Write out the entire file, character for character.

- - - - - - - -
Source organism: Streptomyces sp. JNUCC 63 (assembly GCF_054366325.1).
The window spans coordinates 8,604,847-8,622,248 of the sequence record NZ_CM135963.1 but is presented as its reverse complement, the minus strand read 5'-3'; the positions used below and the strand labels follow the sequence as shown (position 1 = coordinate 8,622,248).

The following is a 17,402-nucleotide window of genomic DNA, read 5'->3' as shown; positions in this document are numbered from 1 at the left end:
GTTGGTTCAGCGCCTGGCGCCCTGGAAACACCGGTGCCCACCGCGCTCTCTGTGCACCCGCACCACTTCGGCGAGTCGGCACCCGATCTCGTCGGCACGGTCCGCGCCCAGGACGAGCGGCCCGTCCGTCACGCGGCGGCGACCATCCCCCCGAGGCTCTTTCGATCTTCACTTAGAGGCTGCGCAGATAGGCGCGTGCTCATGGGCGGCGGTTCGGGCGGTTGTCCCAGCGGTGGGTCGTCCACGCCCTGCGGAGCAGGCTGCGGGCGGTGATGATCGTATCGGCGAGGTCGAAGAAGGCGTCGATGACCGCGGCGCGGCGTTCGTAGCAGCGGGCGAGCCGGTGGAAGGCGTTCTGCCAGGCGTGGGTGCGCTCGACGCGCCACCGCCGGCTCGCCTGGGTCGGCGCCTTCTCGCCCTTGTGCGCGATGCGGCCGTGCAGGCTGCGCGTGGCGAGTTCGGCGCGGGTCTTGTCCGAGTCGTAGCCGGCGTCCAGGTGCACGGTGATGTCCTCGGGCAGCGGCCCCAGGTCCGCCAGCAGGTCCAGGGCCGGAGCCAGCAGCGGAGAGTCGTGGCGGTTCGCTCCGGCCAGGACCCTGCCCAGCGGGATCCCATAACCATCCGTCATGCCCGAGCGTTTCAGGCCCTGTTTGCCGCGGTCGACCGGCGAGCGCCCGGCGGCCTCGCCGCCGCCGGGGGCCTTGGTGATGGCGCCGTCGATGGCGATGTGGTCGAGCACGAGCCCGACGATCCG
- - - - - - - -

Source organism: Streptomyces sp. JNUCC 63 (assembly GCF_054366325.1).
The window spans coordinates 8,604,847-8,622,248 of the sequence record NZ_CM135963.1 but is presented as its reverse complement, the minus strand read 5'-3'; the positions used below and the strand labels follow the sequence as shown (position 1 = coordinate 8,622,248).

The following is a 17,402-nucleotide window of genomic DNA, read 5'->3' as shown; positions in this document are numbered from 1 at the left end:
GTTGGTTCAGCGCCTGGCGCCCTGGAAACACCGGTGCCCACCGCGCTCTCTGTGCACCCGCACCACTTCGGCGAGTCGGCACCCGATCTCGTCGGCACGGTCCGCGCCCAGGACGAGCGGCCCGTCCGTCACGCGGCGGCGACCATCCCCCCGAGGCTCTTTCGATCTTCACTTAGAGGCTGCGCAGATAGGCGCGTGCTCATGGGCGGCGGTTCGGGCGGTTGTCCCAGCGGTGGGTCGTCCACGCCCTGCGGAGCAGGCTGCGGGCGGTGATGATCGTATCGGCGAGGTCGAAGAAGGCGTCGATGACCGCGGCGCGGCGTTCGTAGCAGCGGGCGAGCCGGTGGAAGGCGTTCTGCCAGGCGTGGGTGCGCTCGACGCGCCACCGCCGGCTCGCCTGGGTCGGCGCCTTCTCGCCCTTGTGCGCGATGCGGCCGTGCAGGCTGCGCGTGGCGAGTTCGGCGCGGGTCTTGTCCGAGTCGTAGCCGGCGTCCAGGTGCACGGTGATGTCCTCGGGCAGCGGCCCCAGGTCCGCCAGCAGGTCCAGGGCCGGAGCCAGCAGCGGAGAGTCGTGGCGGTTCGCTCCGGCCAGGACCCTGCCCAGCGGGATCCCATAACCATCCGTCATGCCCGAGCGTTTCAGGCCCTGTTTGCCGCGGTCGACCGGCGAGCGCCCGGCGGCCTCGCCGCCGCCGGGGGCCTTGGTGATGGCGCCGTCGATGGCGATGTGGTCGAGCACGAGCCCGACGATCCG